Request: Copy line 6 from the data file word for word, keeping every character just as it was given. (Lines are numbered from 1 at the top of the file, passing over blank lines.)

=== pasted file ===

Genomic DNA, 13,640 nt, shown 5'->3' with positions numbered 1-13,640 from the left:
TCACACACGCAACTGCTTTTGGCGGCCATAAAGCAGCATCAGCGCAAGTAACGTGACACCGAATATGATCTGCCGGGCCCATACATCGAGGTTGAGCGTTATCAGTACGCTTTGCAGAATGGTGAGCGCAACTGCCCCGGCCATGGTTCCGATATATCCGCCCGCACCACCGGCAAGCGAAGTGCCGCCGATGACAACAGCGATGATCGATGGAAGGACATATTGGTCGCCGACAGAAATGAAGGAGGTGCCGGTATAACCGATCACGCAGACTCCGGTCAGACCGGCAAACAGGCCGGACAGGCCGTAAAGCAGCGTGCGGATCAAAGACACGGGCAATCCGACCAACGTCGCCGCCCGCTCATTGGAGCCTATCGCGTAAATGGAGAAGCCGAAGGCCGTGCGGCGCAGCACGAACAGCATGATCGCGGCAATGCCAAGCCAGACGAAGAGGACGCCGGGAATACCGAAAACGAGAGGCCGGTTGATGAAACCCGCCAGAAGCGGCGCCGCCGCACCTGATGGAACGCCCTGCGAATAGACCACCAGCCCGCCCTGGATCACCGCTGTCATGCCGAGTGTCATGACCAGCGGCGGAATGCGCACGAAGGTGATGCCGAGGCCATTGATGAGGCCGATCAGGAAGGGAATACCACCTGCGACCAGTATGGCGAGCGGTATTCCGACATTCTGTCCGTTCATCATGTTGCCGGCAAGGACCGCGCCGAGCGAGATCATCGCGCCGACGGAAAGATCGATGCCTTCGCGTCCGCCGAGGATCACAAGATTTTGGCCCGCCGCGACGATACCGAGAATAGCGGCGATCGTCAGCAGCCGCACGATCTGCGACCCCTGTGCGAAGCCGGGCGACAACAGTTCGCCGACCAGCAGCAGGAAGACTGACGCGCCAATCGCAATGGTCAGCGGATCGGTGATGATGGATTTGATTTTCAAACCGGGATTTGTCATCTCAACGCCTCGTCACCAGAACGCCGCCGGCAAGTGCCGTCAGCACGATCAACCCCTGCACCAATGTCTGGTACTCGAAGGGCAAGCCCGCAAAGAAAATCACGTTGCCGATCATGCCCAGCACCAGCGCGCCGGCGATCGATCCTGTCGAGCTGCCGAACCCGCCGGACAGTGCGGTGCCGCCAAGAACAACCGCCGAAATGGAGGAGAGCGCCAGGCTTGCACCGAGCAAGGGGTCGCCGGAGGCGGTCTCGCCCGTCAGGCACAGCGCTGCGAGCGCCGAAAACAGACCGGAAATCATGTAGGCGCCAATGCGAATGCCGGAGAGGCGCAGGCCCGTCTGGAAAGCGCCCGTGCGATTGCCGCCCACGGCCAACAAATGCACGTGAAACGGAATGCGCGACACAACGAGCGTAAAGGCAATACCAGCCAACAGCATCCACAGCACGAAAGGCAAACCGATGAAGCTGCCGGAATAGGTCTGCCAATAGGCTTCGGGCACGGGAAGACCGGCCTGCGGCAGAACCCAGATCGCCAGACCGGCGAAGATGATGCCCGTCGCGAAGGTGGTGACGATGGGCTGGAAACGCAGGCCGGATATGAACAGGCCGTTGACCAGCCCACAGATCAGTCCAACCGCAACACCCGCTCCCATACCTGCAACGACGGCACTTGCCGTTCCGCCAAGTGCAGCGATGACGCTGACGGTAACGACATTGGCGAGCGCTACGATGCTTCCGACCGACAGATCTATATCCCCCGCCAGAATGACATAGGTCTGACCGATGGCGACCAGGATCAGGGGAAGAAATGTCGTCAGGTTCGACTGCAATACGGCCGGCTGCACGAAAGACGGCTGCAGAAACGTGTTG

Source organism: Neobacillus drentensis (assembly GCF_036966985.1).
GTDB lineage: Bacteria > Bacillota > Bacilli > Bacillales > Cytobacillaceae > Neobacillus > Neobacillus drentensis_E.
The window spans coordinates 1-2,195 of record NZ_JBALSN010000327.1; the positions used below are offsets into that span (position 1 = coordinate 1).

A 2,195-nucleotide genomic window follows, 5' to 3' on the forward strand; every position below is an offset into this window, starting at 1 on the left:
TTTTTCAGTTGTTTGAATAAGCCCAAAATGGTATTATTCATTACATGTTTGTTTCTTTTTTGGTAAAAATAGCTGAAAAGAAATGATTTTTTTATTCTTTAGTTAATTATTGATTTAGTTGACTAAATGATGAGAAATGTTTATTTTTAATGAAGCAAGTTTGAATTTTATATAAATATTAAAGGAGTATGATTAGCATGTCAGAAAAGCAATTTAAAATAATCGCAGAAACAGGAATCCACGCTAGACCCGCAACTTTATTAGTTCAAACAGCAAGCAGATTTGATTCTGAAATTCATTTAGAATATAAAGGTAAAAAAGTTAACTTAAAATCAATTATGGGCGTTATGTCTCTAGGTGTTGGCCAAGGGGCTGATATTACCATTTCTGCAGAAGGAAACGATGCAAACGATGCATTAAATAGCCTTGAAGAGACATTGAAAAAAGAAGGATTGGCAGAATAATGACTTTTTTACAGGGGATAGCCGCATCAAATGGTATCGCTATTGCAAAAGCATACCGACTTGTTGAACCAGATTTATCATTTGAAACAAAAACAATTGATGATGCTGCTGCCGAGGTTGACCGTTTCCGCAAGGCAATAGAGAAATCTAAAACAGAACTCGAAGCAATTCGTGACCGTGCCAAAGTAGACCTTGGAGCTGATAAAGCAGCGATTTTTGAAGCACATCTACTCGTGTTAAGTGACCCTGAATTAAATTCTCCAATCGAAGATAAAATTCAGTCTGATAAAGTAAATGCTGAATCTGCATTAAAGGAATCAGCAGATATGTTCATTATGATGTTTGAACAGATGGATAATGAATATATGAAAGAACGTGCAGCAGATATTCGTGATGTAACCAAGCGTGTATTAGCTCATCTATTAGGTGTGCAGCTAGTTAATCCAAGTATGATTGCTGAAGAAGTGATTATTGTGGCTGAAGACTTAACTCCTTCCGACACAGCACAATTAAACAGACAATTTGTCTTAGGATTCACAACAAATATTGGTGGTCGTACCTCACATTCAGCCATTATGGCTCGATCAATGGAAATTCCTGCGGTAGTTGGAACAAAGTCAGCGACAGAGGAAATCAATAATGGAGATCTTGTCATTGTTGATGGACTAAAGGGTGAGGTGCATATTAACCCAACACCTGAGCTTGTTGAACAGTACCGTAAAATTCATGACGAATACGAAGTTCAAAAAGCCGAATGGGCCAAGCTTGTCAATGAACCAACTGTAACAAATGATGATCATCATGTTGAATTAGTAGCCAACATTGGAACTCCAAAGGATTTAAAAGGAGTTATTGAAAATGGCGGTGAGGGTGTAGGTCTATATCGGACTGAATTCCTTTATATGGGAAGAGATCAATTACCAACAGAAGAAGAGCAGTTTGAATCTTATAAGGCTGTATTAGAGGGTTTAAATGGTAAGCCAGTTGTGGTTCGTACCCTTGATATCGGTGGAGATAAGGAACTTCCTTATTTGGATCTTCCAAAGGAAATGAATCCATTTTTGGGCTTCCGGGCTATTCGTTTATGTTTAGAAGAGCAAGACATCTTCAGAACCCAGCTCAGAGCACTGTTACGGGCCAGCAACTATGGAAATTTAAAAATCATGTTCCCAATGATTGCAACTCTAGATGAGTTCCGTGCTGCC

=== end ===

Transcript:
A 2,195-nucleotide genomic window follows, 5' to 3' on the forward strand; every position below is an offset into this window, starting at 1 on the left: